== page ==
After that, quite a few banks were established between 1906 to 1911 due to the Swadeshi Movement, and a number of them have survived till today. In 1935, the Reserve Bank of India was established to respond to the economic troubles India was facing after the First World War.

Mid 20th Century

Post-independence, the nationalisation of banks was a major activity. In 1949, the Reserve Bank of India was nationalised and appointed as the central regulator of all banks. In 1969, 14 banks were nationalised to make banking and business loans more accessible to the general public.

Economic liberalisation in 1991 marked a new beginning for business loans due to the rise in technology. The worldwide internet revolution was at its peak, and the banking sector embraced it with open arms. Technology automated a lot of core banking services, and customers could now avail business loans online. This not only sped up the lending process but encouraged more borrowers to apply for loans.

Modernisation of payment services and settlements through Electronic Clearing Services (ECS), Real-Time Gross Settlement System (RTGS) and National Electronic Funds Transfer (NEFT) also opened up new opportunities for businesses. As a result, such companies started applying for small business loans to support their operations.

Early 21st Century till today

Gradually, contemporary money lending witnessed a radical shift with the rise in peer-to-peer lending practices. It was primarily due to the unprecedented developments in financial technology, popularly known as FinTech.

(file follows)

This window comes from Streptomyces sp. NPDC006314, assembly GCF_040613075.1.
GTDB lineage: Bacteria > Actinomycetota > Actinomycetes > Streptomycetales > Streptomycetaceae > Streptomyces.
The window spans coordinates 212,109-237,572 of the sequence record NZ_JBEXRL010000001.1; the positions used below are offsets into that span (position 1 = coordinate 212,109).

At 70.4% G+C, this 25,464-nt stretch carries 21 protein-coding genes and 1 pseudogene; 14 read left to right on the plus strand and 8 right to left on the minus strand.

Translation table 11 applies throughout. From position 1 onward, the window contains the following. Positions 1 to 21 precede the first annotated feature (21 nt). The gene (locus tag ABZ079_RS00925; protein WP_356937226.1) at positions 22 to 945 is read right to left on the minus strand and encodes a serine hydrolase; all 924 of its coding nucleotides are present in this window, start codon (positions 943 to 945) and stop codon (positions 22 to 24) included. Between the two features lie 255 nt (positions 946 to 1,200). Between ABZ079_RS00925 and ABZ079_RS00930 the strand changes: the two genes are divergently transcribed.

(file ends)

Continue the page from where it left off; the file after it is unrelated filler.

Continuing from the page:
Mobile payments, blockchain and digital currencies are popular FinTech driven innovations that completely disrupted the financial market.

Peer-to-peer lending, a form of alternative lending made possible due to fintech innovations, also marked a new chapter in lending. Suddenly, physical banks were no longer necessary as borrowers started to rely on online players directly for small business loans.

Thanks to fintech, it is now possible for lenders to better understand their clients’ needs and provide them with personalised products and services. Fintech has also made it easy for borrowers to get business loans within a few hours of applying instead of waiting on banks for days to process the application.

How Razorpay Line of Credit is disrupting business loans

If you’re looking for quick business loans, Razorpay has got you covered! It leverages advanced AI-based risk assessment tools that approve loans based on your cash inflow instead of a high credit score or guarantee.

The added insight of payments and business banking helps us make better products that suit your business needs.


Ashmita Roy is an Assistant Marketing Manager at Razorpay. When she’s not working, you can find her strumming her guitar or writing poetry. Dislikes writing about herself in third person, but can be convinced to do so via pizza or cheesecakes.